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Related to Canonist: canon law

CANONIST. One well versed in canon or ecclesiastical law.

A Law Dictionary, Adapted to the Constitution and Laws of the United States. By John Bouvier. Published 1856.
References in periodicals archive ?
In part 2, the author presents her exploration of Anselm the canonist and polemicist.
A positive review from a moral theology professor at The Catholic University of America was pulled from the Internet because, its author explained to Tapsell, he had received emails from canonists criticizing it.
(80.) The Salamanca canonist Juan Alfonso de Benavente's De scientiarum laudibus, to judge from its title, may have been one example from the later fifteenth century, but it is lost.
Five canonists consulted by NCR, four of whom spoke only on background and on the condition of anonymity said that 1367 typically refers to the use of the Eucharist in black Masses or satanic rituals.
Theologians would also take up the question of the ordination of women, but not until the 12408, some 90 years after the canonist Gratian first put forth his opinion on the subject.(84) For over 1200 years then the question of the validity of women's ordination remained at least an open question.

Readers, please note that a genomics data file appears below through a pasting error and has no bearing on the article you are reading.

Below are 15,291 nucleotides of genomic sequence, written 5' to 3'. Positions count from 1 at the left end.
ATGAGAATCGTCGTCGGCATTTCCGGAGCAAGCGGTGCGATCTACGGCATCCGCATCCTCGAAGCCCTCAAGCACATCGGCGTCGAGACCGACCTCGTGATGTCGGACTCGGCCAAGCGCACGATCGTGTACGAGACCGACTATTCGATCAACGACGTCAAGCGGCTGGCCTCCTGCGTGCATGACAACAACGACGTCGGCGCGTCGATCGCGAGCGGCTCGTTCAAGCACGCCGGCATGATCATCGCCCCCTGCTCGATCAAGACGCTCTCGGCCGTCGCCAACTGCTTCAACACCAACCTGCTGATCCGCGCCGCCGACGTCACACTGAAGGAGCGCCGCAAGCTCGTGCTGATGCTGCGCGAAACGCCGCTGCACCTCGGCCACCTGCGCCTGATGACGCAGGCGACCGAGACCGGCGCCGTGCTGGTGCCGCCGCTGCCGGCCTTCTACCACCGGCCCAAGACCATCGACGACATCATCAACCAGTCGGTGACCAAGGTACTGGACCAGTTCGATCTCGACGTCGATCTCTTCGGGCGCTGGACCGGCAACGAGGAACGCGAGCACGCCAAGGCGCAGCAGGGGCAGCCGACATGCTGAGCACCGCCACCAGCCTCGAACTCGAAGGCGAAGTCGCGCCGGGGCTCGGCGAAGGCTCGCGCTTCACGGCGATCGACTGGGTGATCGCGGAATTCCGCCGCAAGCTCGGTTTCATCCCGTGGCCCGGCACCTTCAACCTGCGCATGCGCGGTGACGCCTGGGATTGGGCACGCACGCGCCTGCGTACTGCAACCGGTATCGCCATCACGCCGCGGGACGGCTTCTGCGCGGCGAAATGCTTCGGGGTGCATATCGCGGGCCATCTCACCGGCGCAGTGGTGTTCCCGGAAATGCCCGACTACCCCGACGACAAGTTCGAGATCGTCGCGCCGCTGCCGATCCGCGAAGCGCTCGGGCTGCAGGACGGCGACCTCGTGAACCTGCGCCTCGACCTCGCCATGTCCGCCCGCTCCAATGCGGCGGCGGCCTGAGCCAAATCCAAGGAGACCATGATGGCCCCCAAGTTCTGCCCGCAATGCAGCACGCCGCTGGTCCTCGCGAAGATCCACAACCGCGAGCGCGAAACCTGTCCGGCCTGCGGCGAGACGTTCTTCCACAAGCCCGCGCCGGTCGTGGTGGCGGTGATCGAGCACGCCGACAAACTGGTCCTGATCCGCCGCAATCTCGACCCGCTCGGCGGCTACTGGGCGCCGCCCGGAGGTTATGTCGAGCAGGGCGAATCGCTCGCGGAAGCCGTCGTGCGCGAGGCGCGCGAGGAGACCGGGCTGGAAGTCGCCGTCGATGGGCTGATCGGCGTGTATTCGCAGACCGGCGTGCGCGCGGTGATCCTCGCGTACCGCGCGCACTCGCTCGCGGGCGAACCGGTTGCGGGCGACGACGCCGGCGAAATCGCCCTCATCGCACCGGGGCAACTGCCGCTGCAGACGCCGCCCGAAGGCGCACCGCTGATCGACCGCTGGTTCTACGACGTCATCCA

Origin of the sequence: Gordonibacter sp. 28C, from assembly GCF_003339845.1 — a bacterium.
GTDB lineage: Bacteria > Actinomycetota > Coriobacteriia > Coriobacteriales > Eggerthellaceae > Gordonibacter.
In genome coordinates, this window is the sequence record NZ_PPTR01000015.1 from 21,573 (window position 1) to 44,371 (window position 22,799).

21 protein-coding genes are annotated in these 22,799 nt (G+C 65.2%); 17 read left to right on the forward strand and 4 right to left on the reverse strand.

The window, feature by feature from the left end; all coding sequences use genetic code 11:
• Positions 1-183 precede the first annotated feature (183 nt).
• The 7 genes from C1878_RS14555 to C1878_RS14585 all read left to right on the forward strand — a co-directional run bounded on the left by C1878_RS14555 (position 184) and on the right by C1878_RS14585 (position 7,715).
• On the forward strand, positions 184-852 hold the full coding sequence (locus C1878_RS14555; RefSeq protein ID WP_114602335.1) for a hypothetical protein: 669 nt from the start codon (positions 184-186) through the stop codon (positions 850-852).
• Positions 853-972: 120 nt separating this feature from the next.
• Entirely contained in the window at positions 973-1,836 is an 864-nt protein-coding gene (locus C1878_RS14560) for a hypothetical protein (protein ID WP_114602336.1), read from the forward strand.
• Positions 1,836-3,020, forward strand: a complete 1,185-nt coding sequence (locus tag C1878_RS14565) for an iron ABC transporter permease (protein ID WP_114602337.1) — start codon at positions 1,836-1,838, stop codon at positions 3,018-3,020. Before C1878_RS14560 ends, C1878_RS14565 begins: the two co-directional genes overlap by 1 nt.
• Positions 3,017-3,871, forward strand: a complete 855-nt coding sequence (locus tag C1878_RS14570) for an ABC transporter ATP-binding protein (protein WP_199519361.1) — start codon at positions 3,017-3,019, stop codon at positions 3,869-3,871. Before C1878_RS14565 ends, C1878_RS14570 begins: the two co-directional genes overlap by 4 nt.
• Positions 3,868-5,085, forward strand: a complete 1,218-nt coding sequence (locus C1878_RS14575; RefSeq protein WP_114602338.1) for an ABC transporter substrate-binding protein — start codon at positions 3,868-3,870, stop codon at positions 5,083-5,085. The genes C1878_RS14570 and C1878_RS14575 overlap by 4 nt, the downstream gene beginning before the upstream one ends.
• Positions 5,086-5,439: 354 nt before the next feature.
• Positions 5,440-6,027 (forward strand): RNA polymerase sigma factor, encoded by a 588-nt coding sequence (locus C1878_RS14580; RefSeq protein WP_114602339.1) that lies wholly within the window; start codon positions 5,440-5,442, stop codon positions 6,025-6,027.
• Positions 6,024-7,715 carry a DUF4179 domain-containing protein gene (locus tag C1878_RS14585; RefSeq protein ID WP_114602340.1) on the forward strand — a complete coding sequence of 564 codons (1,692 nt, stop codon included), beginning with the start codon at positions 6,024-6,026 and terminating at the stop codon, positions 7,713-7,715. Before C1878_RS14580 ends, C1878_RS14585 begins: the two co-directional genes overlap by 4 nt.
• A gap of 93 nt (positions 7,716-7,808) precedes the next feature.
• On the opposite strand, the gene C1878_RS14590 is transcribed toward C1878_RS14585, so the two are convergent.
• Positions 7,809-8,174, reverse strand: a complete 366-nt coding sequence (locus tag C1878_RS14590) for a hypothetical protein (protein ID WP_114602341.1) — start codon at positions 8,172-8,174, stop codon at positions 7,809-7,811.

1313), a canonist from Bologna, asserted that the Church was never headless during a vacancy in the papal office, "since she always retained her true Head Christ Himself."(11)
Orsy, a leading canonist well-known for his theological expertise, acknowledged, however, that the question of which church doctrines are taught infallibly is "extremely complex."
Domenico Giacobazzi (1444-1528), the eminent canonist whose Tractatus de concilio (1511-1523) prefaces Mansi's Amplissima collectio, held that the deliberative vote belongs only to bishops, but can be extended to others either by the pope who can invite and habilitate others or, in the pope's absence, by the unanimous consent of the bishops.
Somerville, entitled "Interest and Usury in a New Light." Somerville there stated that Keynes's Treatise on Money raised a number of questions and led to "unexpected consequences," one of the most startling being his "vindication of the canonist attitude to interest and usury."(17) Why had Keynes vindicated the canonists, or perhaps the canonists vindicated Keynes?
--Ed Condon, canonist and Catholic News Agency editor, on calls to excommunicate Gov.